Sheffield war veteran receives his Legion d'Honneur medal more than 70 years after Battle of Normandy

93-year-old Cyril Calton pictured with l-r Jack Mitchell, Colin Cranswick, Lord Mayor of Sheffield Anne Murphy, Jean Claude Lafontaine, French Consol and Tim Humphreys, at the Town Hall, during his Legion d'Honneur presentation. Picture: Marie Caley
93-year-old Cyril Calton pictured with l-r Jack Mitchell, Colin Cranswick, Lord Mayor of Sheffield Anne Murphy, Jean Claude Lafontaine, French Consol and Tim Humphreys, at the Town Hall, during his Legion d'Honneur presentation. Picture: Marie Caley
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A brave Second World War veteran has been presented with France's highest military distinction in a moving ceremony at Sheffield Town Hall.

Cyril Calton, 93, dedicated his Legion d'Honneur - awarded to him in recognition for his efforts in securing France's liberation during the battles at Normandy - to those who lost their lives in the battle.

Cyril Calton pictured aged 18.

Cyril Calton pictured aged 18.

Mr Calton, who served five years as a member of the King's Own Yorkshire Light Infantry, was presented with his medal by French Honorary Consultant Jean-Claude La Fontaine during the ceremony hosted by the Lord Mayor Coun Anne Murphy.

"It was a fantastic day and I enjoyed it very much," Mr Calton, of Pitsmoor, said.

"I was only 19 when I got called up but I never really think about my time in the forces. We had to do it, it wasn't just me - there were thousands of us and I was one of the lucky ones who made it through. This award is for all those who didn't."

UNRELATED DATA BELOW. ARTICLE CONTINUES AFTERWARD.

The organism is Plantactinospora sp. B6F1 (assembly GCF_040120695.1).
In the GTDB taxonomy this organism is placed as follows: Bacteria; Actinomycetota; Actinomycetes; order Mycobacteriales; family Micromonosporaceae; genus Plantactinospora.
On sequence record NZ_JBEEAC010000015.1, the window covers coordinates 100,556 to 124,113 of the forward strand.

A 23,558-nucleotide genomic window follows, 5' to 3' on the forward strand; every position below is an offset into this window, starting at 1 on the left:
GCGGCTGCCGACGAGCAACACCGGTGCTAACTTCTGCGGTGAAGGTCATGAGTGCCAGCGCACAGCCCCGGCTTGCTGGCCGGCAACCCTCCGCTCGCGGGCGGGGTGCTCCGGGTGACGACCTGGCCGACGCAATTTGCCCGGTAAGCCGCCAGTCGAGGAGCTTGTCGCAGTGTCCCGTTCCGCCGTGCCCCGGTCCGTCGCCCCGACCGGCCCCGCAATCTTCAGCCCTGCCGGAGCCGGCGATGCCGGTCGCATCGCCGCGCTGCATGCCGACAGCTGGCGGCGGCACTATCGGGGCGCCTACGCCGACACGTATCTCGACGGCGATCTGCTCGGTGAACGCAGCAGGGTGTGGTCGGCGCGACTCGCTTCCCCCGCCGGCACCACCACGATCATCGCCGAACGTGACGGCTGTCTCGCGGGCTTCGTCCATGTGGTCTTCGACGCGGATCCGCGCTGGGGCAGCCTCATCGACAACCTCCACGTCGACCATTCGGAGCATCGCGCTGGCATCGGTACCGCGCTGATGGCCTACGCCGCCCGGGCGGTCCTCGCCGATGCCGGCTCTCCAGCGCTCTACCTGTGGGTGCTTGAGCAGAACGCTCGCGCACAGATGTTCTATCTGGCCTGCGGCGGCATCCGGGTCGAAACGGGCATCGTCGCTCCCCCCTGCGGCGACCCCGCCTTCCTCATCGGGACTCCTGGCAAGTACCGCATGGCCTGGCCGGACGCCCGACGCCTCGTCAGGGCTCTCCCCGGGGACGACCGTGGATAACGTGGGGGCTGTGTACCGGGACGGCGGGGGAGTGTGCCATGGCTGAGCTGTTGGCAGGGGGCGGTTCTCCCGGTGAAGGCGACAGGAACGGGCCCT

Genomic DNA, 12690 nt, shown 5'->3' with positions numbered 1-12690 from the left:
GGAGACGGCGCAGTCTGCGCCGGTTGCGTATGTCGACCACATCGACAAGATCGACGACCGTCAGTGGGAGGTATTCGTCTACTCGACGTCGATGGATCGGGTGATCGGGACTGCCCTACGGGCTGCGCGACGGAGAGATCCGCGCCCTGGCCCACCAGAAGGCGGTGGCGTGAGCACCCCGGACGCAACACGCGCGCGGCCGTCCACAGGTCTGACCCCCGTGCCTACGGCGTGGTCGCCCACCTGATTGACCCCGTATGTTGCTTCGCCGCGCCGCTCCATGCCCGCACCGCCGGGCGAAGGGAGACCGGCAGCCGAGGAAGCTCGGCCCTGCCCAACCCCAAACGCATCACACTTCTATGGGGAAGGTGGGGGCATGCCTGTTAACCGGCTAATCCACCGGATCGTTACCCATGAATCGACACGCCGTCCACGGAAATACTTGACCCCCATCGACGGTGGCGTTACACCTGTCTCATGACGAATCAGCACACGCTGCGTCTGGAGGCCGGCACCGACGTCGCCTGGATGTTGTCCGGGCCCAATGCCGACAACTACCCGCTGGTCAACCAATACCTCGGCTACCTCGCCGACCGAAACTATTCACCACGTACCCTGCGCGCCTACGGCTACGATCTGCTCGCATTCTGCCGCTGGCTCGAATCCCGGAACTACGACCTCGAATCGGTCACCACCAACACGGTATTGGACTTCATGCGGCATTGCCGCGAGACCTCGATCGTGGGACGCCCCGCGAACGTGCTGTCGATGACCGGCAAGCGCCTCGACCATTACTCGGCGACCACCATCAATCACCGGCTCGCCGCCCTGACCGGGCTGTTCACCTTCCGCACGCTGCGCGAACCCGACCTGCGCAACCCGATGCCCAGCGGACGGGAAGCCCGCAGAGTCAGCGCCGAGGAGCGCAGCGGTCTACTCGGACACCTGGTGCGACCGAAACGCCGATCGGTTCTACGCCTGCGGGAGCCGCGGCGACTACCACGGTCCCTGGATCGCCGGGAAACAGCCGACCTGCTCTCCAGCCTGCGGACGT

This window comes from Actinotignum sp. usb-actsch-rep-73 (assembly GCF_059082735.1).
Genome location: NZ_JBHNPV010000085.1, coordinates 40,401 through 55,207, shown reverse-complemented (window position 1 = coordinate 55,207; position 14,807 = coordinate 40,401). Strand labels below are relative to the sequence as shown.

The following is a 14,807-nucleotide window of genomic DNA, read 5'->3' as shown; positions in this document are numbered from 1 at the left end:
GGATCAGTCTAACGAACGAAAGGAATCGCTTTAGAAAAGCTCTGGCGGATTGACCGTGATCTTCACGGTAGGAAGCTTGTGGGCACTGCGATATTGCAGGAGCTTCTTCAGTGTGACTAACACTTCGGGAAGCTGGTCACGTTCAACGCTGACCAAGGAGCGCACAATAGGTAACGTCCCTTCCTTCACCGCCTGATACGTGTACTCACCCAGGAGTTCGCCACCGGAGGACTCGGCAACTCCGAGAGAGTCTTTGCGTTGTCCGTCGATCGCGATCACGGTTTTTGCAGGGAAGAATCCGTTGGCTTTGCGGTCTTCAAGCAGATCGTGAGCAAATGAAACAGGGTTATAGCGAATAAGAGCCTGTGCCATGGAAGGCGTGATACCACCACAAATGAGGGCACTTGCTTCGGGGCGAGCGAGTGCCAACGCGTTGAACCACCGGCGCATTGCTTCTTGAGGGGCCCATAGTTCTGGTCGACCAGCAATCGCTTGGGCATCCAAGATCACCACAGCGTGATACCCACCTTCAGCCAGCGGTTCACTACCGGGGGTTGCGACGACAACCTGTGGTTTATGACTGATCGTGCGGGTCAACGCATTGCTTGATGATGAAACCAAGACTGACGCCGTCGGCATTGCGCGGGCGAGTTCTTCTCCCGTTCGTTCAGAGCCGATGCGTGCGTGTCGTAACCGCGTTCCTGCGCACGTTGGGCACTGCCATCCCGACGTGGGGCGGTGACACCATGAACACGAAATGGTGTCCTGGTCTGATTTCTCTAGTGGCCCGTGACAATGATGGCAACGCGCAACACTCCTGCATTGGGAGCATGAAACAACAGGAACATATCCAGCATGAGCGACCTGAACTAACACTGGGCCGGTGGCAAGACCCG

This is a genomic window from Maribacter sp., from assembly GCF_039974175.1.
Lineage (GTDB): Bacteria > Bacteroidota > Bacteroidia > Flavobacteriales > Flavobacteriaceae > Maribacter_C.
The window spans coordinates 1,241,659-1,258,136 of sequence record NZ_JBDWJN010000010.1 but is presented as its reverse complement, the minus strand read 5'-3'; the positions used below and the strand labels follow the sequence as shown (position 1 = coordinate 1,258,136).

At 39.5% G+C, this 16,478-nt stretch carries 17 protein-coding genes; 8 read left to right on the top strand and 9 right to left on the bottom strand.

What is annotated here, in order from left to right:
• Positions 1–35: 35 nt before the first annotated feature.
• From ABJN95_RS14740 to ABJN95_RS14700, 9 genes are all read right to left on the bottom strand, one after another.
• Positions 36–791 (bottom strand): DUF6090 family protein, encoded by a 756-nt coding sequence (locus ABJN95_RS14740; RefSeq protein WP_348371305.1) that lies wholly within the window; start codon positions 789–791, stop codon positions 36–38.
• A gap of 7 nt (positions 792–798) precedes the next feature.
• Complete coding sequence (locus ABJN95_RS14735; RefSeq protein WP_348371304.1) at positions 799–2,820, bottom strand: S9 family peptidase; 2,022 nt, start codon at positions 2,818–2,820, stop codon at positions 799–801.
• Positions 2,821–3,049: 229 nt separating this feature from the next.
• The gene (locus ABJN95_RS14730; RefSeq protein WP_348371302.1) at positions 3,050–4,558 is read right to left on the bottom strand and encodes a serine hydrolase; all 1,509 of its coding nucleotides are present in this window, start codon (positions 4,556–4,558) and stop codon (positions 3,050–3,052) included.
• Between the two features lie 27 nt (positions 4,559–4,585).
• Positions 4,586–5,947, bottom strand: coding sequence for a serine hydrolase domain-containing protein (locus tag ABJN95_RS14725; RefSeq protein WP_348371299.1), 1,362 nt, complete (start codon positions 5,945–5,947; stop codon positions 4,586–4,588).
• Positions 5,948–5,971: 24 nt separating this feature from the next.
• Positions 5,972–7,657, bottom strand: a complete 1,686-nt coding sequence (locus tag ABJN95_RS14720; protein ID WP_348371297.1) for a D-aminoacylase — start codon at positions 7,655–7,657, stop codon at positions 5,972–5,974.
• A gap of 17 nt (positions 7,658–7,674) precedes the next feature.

Great grandfather of six Mr Calton joined the Army in 1943 and was initially sent to Iceland before fighting in Italy for two months - only to find out he should have been sent to join KOYLI in Normandy.

The machine gunner was injured in battle in Tessle Wood and had to be shipped back to Liverpool for treatment to a wound on his shoulder.

Mr Calton said: "I was in the hospital for three weeks and then they sent me back and I was lucky to make it right through to the end.

"Before I got wounded I was laid in a trench and got down as low as I could and I saw a figure move so I sat up and shot and I ended up shooting him right in the head."

Mr Calton married his wife Joyce when he returned from the forces in 1945 and went on to be a bus driver for 16 years before becoming a caretaker at Firs Hill School and Shooters Grove Infant School in Stannington.

He added: "The French ambassador presented me with my medal and he said how much they appreciated what we did for them as a country."

The medal ceremony followed a number of others that have taken place around the UK since the 70th anniversary of D-Day in June 2014, when French President François Hollande pledged to honour all British veterans who had served in France during the war.

France has so far decorated more than 4,300 D-Day veterans across the UK. The National Order of the Legion of Honour (Ordre national de la Légion d’honneur) is the highest French order for military and civil merits, established in 1802 by Napoléon Bonaparte.